6. A heat exchanger as claimed in claim 8, wherein the respective ducts extending towards the connection surfaces are reduced in length to end in a common path, and the path is essentially parallel to and defines respective connecting surface extending ducts, running at an angle to a longitudinal path from the upstream entrance side of the heat exchanger to the downstream exit side.
7. (canceled)
8. A heat exchanger for cooling or heating a first medium comprising:
the heat exchanger having an upstream entrance side and a downstream exit side for a second heating or cooling medium to flow through the heat exchanger, into the upstream entrance side and out the downstream exit side, the heat exchanger having opposite lateral sides;
a respective tank for the first heating or cooling medium, each tank located at a respective one of the opposite lateral sides of the heat exchanger; each tank having a connection surface on a side of the tank opposing the other tank;
tubes for the first medium which is to be cooled/heated, the tubes extending in a longitudinal direction between the tanks; the tubes being arranged in a stack with levels and each level including a rows of the tubes, each row extending from the entrance side to the exit side of the heat exchanger and arranged across a space between the connection surfaces of the tanks;
a plurality of flow ducts between the rows of the tubes in the stack for the second cooling/heating medium, the ducts are arranged to run across the longitudinal direction of the tubes, a respective group of the ducts at each lateral side toward the tanks extending toward intersection with the connection surfaces but stopping a distance from the connecting surfaces thereby together defining a duct extending the same direction as the connection surface.
Description
TECHNICAL FIELD OF THE INVENTION

The invention relates to a heat exchanger comprising two tanks, whereby tubes for medium which is to be cooled/heated are arranged to extend between connection surfaces of the tanks, between which tubes there are ducts for cooling/heating medium which are arranged to run at an angle to the longitudinal direction of the tubes. The invention also relates to the use of such a heat exchanger, e.g. as a cooler, in a motor vehicle.

BACKGROUND

It is desirable to provide a heat exchanger with a maximum effective heat transfer area. Achieving a larger such area has previously entailed increasing the dimensions of the heat exchanger, but it is desirable to achieve this increase in effective area without increasing the overall dimensions of the heat exchanger.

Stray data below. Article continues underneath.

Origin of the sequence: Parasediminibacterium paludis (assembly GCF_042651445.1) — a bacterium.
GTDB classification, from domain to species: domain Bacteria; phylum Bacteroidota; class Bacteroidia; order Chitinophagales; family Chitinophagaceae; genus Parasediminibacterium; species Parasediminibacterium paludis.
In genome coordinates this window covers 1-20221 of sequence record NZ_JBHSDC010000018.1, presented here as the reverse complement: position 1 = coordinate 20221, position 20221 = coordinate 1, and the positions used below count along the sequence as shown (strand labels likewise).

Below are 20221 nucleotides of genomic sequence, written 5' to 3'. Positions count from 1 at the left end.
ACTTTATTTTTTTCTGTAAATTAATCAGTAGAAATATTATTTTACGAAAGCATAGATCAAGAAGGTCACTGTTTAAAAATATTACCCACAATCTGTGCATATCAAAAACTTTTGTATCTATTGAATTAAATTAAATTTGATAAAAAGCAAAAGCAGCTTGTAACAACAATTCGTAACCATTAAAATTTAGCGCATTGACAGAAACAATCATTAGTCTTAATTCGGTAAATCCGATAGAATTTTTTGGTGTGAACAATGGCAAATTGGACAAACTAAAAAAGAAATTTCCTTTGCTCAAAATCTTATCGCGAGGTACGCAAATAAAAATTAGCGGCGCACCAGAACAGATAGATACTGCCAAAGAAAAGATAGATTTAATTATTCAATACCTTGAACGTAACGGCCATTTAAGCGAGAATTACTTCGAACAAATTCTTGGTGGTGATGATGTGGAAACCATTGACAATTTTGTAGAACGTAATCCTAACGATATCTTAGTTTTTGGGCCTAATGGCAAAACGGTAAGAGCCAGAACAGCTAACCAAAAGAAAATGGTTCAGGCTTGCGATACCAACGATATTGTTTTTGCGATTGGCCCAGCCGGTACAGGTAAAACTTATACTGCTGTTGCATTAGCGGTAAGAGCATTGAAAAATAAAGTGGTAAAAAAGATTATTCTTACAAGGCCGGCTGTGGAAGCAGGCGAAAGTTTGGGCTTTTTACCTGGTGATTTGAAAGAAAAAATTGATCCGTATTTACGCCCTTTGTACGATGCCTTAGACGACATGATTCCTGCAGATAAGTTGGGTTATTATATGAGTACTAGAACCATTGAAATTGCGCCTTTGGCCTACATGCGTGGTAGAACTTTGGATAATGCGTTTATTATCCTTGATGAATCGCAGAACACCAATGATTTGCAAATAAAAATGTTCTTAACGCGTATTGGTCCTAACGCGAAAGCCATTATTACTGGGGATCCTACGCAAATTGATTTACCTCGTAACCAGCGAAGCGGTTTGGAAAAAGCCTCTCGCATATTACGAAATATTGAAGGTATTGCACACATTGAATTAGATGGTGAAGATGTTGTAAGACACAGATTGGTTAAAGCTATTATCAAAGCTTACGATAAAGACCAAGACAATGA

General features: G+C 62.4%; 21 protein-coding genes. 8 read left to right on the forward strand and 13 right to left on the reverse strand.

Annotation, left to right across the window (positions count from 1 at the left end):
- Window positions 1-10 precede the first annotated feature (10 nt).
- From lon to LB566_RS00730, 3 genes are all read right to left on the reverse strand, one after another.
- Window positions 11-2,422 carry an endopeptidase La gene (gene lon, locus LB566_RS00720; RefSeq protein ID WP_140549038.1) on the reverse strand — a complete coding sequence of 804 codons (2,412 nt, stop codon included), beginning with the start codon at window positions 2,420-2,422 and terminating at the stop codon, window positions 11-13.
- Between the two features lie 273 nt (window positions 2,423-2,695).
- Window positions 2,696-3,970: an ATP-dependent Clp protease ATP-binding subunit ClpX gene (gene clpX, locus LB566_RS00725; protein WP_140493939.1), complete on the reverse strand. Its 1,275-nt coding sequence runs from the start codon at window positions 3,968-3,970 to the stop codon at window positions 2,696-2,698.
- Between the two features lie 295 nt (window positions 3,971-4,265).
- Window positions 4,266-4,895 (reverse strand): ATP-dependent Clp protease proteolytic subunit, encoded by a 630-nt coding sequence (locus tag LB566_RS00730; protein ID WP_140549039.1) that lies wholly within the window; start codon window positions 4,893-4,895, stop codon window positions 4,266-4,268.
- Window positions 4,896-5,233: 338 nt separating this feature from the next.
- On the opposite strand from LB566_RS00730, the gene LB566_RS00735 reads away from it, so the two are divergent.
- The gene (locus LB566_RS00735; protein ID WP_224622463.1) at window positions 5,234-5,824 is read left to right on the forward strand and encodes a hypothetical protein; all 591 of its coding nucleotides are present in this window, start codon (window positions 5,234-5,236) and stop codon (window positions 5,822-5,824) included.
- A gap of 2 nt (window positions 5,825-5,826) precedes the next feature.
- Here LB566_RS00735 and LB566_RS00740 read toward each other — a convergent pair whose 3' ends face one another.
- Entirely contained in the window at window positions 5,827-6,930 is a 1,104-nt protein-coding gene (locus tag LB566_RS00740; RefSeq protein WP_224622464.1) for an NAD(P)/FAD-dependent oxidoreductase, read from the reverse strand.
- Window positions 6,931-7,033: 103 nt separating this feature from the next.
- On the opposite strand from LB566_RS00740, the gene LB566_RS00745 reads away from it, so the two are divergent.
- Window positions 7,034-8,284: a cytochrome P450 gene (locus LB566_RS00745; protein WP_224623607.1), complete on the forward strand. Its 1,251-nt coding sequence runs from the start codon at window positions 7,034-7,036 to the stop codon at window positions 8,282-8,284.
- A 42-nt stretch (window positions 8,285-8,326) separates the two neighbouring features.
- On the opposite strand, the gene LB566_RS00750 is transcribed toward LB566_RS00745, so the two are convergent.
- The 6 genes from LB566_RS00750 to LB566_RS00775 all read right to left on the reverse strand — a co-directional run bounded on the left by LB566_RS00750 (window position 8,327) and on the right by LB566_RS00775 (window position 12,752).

Particularly in the vehicle industry, available space for a heat exchanger in the front of the vehicle is extremely limited. In the case of a truck, the space is often limited upwards by the cab and sideways and downwards by, for example, various frames and members. To accommodate a larger heat exchanger, the vehicle has quite simply to be made larger, which is not only more expensive but also leads to a bulkier vehicle, which is undesirable for several reasons, e.g. rules on maximum sizes of vehicles, or shortage of space at places where the vehicle is likely to operate.

SUMMARY OF THE INVENTION

The object of the present invention is to provide a heat exchanger with increased effective heat transfer area while maintaining the same overall dimensions.

This is achieved by a heat exchanger comprising two tanks, whereby tubes for medium which is to be cooled/heated are arranged to extend between connection surfaces of the tanks, between which tubes there are ducts for cooling/heating medium which are arranged to run at an angle to the longitudinal direction of the tubes, said connection surfaces being arranged to converge in the direction of flow of the cooling/heating medium.

The result as viewed in the direction of flow of the cooling/heating medium is increased upstream area of the heat exchanger, i.e. the first area which the cooling/heating medium encounters when it reaches the heat exchanger. This area is most effective with regard to heat transfer, since the temperature difference between the cooling/heating medium and the medium which is to be cooled/heated is greatest precisely when the cooling/heating medium reaches the aperture to the heat exchanger's ducts for the cooling/heating medium. Increasing the most effective area for heat transfer makes it possible to increase the cooling/heating capacity of the heat exchanger while maintaining the same overall dimensions.